Many people with diabetes who have ditched multiple daily injections in exchange for an insulin pump regret not doing so sooner. Ask them why they didn’t, and arguably the most common answer has something to do with vanity. Still, while many might feel overjoyed by their optimum blood sugar control, they’re not in love with their new appendage and may struggle with self-image as a result.
“I had a woman whispering to me about her insulin pump,” said Catherine Schuller, recalling a recent Divabetic event where she offered diabetic women fashion and style tips. “She was so embarrassed. She was wearing big fleece jogging pants and a big fleece pullover. She looked like she belonged in Alaska. I told her she had a beautiful hourglass shape, and she welled up and said ‘I don’t even think about the fact that I have a beautiful body anymore.'”
Creative fashion and myriad techniques for wearing a pump can change one’s perspective. And sometimes, the issue is more practical than psychological. Several products from pump companies and third party retailers (such as Pump Wear) are designed to conveniently hide a pump or simply dress it up.
“I don’t like when the pump is exposed,” writes Kerri Morrone Sparling on Six Until Me. “Not that it’s something I consider to be shameful…but I don’t want tubing and pump bulges as part of my daily look. I always tuck the tubing away, and I keep the pump as tucked away as possible.”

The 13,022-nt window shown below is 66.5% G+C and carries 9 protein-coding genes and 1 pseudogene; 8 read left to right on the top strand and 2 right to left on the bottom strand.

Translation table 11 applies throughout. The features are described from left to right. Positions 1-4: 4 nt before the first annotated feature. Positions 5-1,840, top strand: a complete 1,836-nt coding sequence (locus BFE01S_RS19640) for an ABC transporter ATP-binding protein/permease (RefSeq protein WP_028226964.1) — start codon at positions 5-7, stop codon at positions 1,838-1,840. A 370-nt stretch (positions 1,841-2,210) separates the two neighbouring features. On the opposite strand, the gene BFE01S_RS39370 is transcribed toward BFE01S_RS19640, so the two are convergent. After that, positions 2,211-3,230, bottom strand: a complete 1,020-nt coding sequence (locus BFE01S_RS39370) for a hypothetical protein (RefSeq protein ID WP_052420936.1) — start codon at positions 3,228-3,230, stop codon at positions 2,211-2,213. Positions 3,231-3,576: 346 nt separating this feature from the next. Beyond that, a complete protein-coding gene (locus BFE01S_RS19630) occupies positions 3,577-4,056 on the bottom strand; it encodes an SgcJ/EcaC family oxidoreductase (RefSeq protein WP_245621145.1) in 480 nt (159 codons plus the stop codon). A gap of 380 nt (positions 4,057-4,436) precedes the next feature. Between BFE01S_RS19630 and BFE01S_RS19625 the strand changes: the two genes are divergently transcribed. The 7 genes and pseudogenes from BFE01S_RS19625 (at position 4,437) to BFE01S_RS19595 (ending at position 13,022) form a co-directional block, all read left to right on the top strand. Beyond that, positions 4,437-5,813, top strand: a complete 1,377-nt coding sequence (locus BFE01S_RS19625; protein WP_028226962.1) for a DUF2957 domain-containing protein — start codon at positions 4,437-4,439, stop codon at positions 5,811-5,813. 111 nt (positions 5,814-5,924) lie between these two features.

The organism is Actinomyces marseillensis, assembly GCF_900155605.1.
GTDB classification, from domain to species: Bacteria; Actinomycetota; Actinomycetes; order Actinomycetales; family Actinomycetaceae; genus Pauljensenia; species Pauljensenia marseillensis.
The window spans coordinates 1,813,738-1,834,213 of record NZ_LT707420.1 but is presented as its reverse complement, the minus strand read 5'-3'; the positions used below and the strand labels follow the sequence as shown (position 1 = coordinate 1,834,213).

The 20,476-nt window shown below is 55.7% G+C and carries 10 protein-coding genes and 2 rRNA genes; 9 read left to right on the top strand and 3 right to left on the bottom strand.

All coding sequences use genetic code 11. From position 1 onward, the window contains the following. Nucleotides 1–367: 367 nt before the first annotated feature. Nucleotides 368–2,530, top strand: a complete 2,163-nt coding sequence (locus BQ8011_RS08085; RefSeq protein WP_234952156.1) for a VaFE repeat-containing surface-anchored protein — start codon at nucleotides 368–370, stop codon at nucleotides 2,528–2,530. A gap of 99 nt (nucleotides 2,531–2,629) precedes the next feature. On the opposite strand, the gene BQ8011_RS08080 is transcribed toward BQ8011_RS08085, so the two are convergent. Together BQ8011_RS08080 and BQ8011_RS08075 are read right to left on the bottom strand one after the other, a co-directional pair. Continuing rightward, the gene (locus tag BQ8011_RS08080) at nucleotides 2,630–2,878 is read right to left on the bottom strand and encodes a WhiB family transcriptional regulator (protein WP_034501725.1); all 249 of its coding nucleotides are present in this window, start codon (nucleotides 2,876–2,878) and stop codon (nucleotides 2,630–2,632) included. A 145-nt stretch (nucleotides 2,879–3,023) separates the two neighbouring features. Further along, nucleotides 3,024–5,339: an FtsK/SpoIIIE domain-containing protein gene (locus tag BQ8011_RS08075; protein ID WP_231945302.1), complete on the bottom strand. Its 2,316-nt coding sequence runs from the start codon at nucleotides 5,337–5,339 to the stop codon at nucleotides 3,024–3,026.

Products such as the “Leg Cuff” from MiniMed help Sparling achieve the look that makes her feel confident. She uses a little of her own creativity and sewing skills, too. She writes: “I add a little internal pocket just as swiftly as I hem the pants before I wear them. (I’m sort of short, so the hemming was just as necessary a skill to learn as pocket creating.)”
When clothes aren’t part of the equation, feeling confident and sexy with an insulin pump can be challenging. In another post, Sparling has written about how she makes diabetes take a back seat in the bedroom: “I wear my infusion set on my thigh specifically to keep it out of my way – away from the waistbands of pants and skirts, away from the abdominal muscles I am working furiously to uncover, and away from my fiancé’s hugging arms. … I feel sexier when my infusion set is safely adhered, working flawlessly, and out of my sight.
She continues: “Sure, there have been awkward moments where I’ve felt self-conscious about my ‘hardware.’ I’ve also felt self-conscious about my fingernails-it all depends on how the proverbial wind is blowing. Sex is a normal part of my life. So is diabetes.”